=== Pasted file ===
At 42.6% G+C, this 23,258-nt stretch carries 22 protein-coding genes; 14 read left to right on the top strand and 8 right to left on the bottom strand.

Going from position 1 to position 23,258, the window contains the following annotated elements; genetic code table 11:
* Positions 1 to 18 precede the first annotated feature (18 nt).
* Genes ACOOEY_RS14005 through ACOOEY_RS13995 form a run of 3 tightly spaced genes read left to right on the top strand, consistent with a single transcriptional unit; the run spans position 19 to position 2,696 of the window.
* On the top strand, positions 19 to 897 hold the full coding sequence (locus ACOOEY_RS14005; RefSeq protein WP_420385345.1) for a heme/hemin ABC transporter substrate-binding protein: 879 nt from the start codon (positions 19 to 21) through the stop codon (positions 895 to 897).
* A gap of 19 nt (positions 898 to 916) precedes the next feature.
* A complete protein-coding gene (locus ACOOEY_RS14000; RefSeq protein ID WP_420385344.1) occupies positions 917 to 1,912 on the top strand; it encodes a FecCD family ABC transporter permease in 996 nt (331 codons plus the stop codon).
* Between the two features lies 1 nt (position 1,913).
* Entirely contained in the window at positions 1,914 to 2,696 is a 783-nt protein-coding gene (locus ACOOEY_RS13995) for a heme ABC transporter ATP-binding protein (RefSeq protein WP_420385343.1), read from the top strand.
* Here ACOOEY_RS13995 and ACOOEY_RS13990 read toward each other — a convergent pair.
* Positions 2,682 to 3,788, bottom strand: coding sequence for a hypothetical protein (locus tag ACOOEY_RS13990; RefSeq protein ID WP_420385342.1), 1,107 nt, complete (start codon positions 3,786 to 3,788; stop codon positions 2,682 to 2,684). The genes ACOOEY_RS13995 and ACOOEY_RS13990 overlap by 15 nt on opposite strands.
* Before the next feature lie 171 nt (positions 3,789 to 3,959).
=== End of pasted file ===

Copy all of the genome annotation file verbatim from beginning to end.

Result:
At 42.6% G+C, this 23,258-nt stretch carries 22 protein-coding genes; 14 read left to right on the top strand and 8 right to left on the bottom strand.

Going from position 1 to position 23,258, the window contains the following annotated elements; genetic code table 11:
* Positions 1 to 18 precede the first annotated feature (18 nt).
* Genes ACOOEY_RS14005 through ACOOEY_RS13995 form a run of 3 tightly spaced genes read left to right on the top strand, consistent with a single transcriptional unit; the run spans position 19 to position 2,696 of the window.
* On the top strand, positions 19 to 897 hold the full coding sequence (locus ACOOEY_RS14005; RefSeq protein WP_420385345.1) for a heme/hemin ABC transporter substrate-binding protein: 879 nt from the start codon (positions 19 to 21) through the stop codon (positions 895 to 897).
* A gap of 19 nt (positions 898 to 916) precedes the next feature.
* A complete protein-coding gene (locus ACOOEY_RS14000; RefSeq protein ID WP_420385344.1) occupies positions 917 to 1,912 on the top strand; it encodes a FecCD family ABC transporter permease in 996 nt (331 codons plus the stop codon).
* Between the two features lies 1 nt (position 1,913).
* Entirely contained in the window at positions 1,914 to 2,696 is a 783-nt protein-coding gene (locus ACOOEY_RS13995) for a heme ABC transporter ATP-binding protein (RefSeq protein WP_420385343.1), read from the top strand.
* Here ACOOEY_RS13995 and ACOOEY_RS13990 read toward each other — a convergent pair.
* Positions 2,682 to 3,788, bottom strand: coding sequence for a hypothetical protein (locus tag ACOOEY_RS13990; RefSeq protein ID WP_420385342.1), 1,107 nt, complete (start codon positions 3,786 to 3,788; stop codon positions 2,682 to 2,684). The genes ACOOEY_RS13995 and ACOOEY_RS13990 overlap by 15 nt on opposite strands.
* Before the next feature lie 171 nt (positions 3,789 to 3,959).